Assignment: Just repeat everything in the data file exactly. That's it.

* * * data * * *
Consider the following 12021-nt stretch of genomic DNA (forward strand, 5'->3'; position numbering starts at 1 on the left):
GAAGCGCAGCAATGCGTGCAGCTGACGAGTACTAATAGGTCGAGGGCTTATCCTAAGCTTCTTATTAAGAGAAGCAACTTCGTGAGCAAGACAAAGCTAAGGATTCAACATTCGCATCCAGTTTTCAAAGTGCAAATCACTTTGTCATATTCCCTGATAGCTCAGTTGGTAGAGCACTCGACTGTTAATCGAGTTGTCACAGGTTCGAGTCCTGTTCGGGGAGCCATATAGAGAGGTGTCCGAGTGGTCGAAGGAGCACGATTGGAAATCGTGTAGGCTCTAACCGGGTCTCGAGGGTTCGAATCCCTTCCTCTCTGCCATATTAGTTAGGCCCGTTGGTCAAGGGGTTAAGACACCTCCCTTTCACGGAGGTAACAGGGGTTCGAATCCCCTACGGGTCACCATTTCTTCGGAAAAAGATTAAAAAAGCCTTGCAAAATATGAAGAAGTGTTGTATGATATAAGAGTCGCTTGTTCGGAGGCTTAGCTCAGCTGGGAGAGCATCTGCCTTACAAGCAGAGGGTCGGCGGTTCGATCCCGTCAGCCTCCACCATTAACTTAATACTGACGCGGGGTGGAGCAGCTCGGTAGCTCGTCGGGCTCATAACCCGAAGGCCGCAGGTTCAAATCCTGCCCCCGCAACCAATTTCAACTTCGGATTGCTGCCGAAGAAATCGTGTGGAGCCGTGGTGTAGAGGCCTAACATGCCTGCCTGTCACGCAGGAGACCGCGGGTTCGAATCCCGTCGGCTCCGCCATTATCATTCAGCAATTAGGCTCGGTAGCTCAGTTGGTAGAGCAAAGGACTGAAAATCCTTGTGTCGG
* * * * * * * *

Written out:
Consider the following 12021-nt stretch of genomic DNA (forward strand, 5'->3'; position numbering starts at 1 on the left):
GAAGCGCAGCAATGCGTGCAGCTGACGAGTACTAATAGGTCGAGGGCTTATCCTAAGCTTCTTATTAAGAGAAGCAACTTCGTGAGCAAGACAAAGCTAAGGATTCAACATTCGCATCCAGTTTTCAAAGTGCAAATCACTTTGTCATATTCCCTGATAGCTCAGTTGGTAGAGCACTCGACTGTTAATCGAGTTGTCACAGGTTCGAGTCCTGTTCGGGGAGCCATATAGAGAGGTGTCCGAGTGGTCGAAGGAGCACGATTGGAAATCGTGTAGGCTCTAACCGGGTCTCGAGGGTTCGAATCCCTTCCTCTCTGCCATATTAGTTAGGCCCGTTGGTCAAGGGGTTAAGACACCTCCCTTTCACGGAGGTAACAGGGGTTCGAATCCCCTACGGGTCACCATTTCTTCGGAAAAAGATTAAAAAAGCCTTGCAAAATATGAAGAAGTGTTGTATGATATAAGAGTCGCTTGTTCGGAGGCTTAGCTCAGCTGGGAGAGCATCTGCCTTACAAGCAGAGGGTCGGCGGTTCGATCCCGTCAGCCTCCACCATTAACTTAATACTGACGCGGGGTGGAGCAGCTCGGTAGCTCGTCGGGCTCATAACCCGAAGGCCGCAGGTTCAAATCCTGCCCCCGCAACCAATTTCAACTTCGGATTGCTGCCGAAGAAATCGTGTGGAGCCGTGGTGTAGAGGCCTAACATGCCTGCCTGTCACGCAGGAGACCGCGGGTTCGAATCCCGTCGGCTCCGCCATTATCATTCAGCAATTAGGCTCGGTAGCTCAGTTGGTAGAGCAAAGGACTGAAAATCCTTGTGTCGG